Implementation of the Paris Agreement by the US and other countries would make no sense unless the MMGWT was deemed correct, which as already discussed is debatable. In any case, the agreement is not restrictive enough (e.g., China has pledged to continue increasing carbon emissions until the 2030s) to have any measurable impact on global temperatures.

One might suspect, therefore, that support for the Paris Agreement is primarily based on the green energy slush fund that would be created by 2020 versus a sincere belief that implementation of the pact would alleviate a threat of dangerous global warming. And who would pay for the fund? Why the US and other developed countries, of course, probably excluding China.

Similarly, many of the US business backers of the battle against global warming are expecting to benefit from tax credits, etc. The existence of such handouts is undeniable, unlike the MMGWT, and may prove far harder to counteract. As Al Gore told Donald Trump . . . forget climate change. Green handouts have become a political end in themselves, Holman Jenkins, Wall Street Journal,

Details weren’t released but we can be pretty sure of the message Mr. Gore delivered. It’s the message he’s been delivering since President Obama’s election in 2008: Climate change no longer requires any painful root-canal actions. No need for unpopular energy taxes or giving up our energy-rich lifestyles. The problem can be solved with handouts to the green energy lobby. Who doesn’t like distributing handouts?

During the campaign, Trump talked about renouncing the Paris Agreement, but it’s not clear how he actually plans to proceed. Perhaps he will continue making plans to roll back the previous administration’s policies, including participation in the Paris Agreement, while making a show of meeting with noted climate activists. Or perhaps he will make substantive compromises, including some sort of support for the Paris Agreement. Inside Trump’s “open mind” on climate change, John Siciliano, Washington Examiner,

Some of Trump's moves are pure public relations, [DC attorney Frank] Maisano said. Trump "knows how to grab attention," and DiCaprio and Gore "fit into the celebrity model" that he has become accustomed to, being a reality television personality. "He senses the PR value in having Gore and DiCaprio come in. I am sure he listened intently" to what they both had to say.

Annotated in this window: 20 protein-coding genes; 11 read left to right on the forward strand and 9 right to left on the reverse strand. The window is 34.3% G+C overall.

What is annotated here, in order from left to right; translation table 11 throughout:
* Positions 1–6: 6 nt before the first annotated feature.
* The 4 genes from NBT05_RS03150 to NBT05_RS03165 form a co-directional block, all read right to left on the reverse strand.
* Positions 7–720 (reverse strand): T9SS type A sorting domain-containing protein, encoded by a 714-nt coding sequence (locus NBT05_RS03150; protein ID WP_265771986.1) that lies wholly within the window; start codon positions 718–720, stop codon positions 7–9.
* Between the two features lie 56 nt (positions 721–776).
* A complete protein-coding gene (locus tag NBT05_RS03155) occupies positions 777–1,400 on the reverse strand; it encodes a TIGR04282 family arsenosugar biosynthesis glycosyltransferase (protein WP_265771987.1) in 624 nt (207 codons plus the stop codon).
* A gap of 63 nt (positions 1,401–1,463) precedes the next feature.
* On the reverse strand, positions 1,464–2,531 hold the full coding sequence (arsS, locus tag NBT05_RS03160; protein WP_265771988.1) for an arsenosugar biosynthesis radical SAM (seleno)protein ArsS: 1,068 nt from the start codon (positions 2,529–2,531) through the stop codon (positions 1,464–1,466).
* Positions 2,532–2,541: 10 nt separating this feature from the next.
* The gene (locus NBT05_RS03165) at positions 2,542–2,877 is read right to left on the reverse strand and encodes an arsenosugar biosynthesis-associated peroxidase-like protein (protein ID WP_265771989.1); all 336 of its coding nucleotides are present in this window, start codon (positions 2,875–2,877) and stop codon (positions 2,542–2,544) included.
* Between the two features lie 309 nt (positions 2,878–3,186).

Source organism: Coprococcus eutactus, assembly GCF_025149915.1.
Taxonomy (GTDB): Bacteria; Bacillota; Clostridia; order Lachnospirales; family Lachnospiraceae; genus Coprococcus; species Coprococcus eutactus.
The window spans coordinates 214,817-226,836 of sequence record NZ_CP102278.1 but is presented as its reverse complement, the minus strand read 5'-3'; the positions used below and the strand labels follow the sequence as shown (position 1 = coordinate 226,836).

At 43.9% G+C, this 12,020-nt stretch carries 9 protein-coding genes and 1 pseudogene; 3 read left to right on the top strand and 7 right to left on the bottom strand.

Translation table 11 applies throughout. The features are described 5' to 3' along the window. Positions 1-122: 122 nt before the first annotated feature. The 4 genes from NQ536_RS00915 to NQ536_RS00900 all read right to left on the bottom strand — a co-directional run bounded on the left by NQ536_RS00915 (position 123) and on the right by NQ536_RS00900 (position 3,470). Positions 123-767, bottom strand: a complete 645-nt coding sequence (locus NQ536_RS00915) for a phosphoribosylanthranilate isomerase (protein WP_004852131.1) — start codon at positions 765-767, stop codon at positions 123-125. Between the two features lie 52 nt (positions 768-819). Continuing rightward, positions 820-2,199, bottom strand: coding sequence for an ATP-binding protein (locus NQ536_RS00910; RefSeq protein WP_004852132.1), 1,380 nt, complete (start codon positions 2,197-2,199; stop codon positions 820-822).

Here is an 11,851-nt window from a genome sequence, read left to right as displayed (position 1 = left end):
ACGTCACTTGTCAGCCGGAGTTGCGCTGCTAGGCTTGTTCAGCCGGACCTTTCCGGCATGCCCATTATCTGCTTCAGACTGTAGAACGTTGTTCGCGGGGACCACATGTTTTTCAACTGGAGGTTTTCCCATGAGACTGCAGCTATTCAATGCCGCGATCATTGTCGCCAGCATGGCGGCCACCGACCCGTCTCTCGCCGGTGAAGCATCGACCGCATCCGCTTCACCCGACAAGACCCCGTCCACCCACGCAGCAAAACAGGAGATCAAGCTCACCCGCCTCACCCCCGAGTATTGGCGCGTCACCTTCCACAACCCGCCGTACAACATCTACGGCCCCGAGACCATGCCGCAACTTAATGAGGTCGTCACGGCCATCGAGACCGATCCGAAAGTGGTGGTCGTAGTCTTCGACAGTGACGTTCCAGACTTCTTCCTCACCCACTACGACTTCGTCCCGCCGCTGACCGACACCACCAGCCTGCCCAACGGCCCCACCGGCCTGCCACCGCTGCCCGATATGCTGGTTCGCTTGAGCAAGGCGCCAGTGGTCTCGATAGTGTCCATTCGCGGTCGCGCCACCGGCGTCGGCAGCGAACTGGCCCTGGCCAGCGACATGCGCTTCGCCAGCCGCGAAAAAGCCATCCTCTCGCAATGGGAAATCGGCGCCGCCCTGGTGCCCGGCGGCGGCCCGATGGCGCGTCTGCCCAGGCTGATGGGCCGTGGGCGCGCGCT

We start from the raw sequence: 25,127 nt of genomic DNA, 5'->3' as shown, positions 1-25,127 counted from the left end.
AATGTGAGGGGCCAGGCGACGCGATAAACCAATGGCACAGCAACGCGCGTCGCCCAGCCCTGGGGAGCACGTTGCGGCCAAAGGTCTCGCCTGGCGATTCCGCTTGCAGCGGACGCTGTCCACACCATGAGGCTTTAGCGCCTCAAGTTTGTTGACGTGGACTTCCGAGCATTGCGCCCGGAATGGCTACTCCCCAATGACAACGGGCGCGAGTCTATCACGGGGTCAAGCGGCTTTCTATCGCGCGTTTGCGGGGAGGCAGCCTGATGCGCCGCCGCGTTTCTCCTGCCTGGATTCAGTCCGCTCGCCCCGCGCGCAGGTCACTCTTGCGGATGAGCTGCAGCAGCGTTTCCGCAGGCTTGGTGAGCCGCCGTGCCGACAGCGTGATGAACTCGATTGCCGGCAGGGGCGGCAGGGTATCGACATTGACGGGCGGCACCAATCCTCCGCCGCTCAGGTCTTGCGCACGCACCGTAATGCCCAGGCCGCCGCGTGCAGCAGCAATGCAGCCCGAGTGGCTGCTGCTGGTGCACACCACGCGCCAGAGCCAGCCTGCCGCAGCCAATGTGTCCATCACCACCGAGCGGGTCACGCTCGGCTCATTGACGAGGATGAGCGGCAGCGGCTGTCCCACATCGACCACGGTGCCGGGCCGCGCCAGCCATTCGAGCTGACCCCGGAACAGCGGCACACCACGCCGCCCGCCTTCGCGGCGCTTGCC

Whatever is going to happen, there wasn’t much discussion about the future of the Paris Agreement at the Crossroads III conference.

6. Path forward – Fireworks lie ahead as the new administration attempts to reverse or at least temper the policy initiatives that have been set in motion. Conservatives should not underestimate the determination of the opposition, nor be content with halfway responses.

Energy firms who indulge their impulse to seek favors from the government and place their faith in free markets may find themselves picked off sequentially. Thus, some large oil companies have signaled acceptance of a tax on carbon based on the expectation that shuttering of the coal industry will benefit their natural gas operations. Imagine their dismay when the “keep it in the ground” attack is extended to natural gas because the other side is ideologically opposed to all industrial activity.

Administrative agencies must be brought to heel. Consider the arrogance of the claim that all but one of the 6,000 odd text messages on the cellphone that EPA Administrator Gina McCarthy used to conduct business were “personal” in nature, and of the EPA’s refusal to consult with Congress before issuing the Clean Power Plan.

Reversing executive orders and administrative decisions may seem expedient, but remember that any such actions can be countermanded if and when the other party returns to power. Don’t quibble about the legality of the CPP; destroy the basis for the EPA endangerment finding by amending the Clean Air Act to provide that it doesn’t apply to the regulation of CO2 emissions. Pass the REINS Act so that major regulations can’t be put into effect without explicit, prior congressional approval.

The media and schools have invested much time and effort in selling the MMGWT. Labeling the theory as unproven is not enough; skeptics should pinpoint what’s wrong with the supporting climate models and discredit them. Also, identify and publicize the positive benefits of more CO2 in the atmosphere, including bigger harvests and better use of water resources (Dr. Craig Idso’s talk in session VI).

Looks like a busy time ahead for climate realists!